The Coach's Clipboard: How to talk to your child's coach

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by Gina Maravilla

Bio | Email | Follow: @GinaMaravillaTV

azfamily.com

Posted on September 3, 2013 at 11:02 AM

Updated Tuesday, Sep 3 at 11:03 AM

PHOENIX -- As children head back to school, they are also hitting the sports fields. So, if there is a problem or disagreement with their coach, what is the best way to handle that?

That is the topic Chad Moeller is tackling in today's Coach’s Clipboard segment.  The former Arizona Diamondbacks catcher played Major League Baseball for 16 seasons and has coached hundreds of kids. In an interview from the Scottsdale Batting Cages, he says there are issues parents should never hesitate to address. 

If a parent has a concern about the mental or physical treatment of their child, talk to the coach immediately.  “Our number one job as a parent is to protect our child. If we don’t like the language they’re using, the volume they’re using with our kids, by all means that has to be address,” states Moeller, adding, “when you get into a situation where (a coach) is man-handling a child or demeaning them and basically verbally abusing them, you have to step in and protect them.”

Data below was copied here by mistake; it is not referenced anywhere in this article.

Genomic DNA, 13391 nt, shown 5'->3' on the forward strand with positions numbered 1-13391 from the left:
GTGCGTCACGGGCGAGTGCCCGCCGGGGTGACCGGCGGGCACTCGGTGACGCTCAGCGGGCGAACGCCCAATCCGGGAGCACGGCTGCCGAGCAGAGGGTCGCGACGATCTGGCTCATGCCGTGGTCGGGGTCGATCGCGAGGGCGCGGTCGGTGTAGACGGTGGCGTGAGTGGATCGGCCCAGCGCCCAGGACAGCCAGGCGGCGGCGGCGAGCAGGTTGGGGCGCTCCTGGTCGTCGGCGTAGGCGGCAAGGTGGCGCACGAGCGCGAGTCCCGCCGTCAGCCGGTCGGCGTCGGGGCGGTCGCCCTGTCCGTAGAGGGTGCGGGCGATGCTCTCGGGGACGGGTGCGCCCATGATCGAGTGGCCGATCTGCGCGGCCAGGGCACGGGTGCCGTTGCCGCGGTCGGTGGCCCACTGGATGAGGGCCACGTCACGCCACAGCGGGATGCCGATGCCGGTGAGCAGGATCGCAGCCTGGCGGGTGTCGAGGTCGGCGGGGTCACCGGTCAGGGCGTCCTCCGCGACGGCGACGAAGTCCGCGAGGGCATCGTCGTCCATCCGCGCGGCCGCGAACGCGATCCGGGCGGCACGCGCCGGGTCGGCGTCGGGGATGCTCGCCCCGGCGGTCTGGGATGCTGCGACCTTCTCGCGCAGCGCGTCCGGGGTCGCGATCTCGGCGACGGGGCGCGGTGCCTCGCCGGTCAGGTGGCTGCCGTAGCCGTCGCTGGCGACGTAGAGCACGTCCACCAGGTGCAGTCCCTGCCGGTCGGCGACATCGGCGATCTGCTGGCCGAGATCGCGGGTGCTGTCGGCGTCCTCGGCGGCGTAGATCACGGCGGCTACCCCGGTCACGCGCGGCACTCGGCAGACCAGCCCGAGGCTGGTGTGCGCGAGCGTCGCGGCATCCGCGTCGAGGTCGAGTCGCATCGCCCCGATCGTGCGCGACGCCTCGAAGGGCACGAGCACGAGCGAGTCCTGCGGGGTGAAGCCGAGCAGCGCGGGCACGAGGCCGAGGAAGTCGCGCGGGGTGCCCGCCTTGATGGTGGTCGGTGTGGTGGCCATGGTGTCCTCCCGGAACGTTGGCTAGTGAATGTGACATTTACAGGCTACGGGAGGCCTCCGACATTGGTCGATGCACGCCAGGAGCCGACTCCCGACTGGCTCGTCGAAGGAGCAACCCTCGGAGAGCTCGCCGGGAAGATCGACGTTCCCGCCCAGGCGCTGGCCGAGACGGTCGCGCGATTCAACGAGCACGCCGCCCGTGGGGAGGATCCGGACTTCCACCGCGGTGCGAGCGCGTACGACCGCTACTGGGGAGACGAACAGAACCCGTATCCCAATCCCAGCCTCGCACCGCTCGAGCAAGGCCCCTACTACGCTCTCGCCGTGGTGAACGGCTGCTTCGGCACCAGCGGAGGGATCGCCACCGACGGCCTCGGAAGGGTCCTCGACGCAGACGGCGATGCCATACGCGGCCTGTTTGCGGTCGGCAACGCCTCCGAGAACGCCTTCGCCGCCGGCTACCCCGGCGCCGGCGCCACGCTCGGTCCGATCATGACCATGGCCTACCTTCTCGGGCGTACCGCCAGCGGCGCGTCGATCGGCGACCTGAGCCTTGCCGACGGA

Also, parents should not hesitate to approach a coach about helping a child improve. Many moms and dads may not know a lot about a certain sport. So parents should tap into the coach’s knowledge.

However, Moeller says there are some topics he does not believe parents should confront their child’s coach with, like playing time. 

“It’s probably one of the biggest reasons why coaches stop coaching. ‘Why is my daughter not on the field? Why is my son not at shortstop?’ The coach is in charge of the team, and in most cases we’re talking about youth sports and this guy is volunteering.  He is not getting paid; and now he’s being heckled,” says Moeller, who has seen this very scenario play out.

He advises parents who are unhappy with a coach to move their children.  They can try out for a different team and play somewhere else.  However, he warns that the same problems may occur over and over; and that may mean the problem is not the coach, but rather, closer to home.

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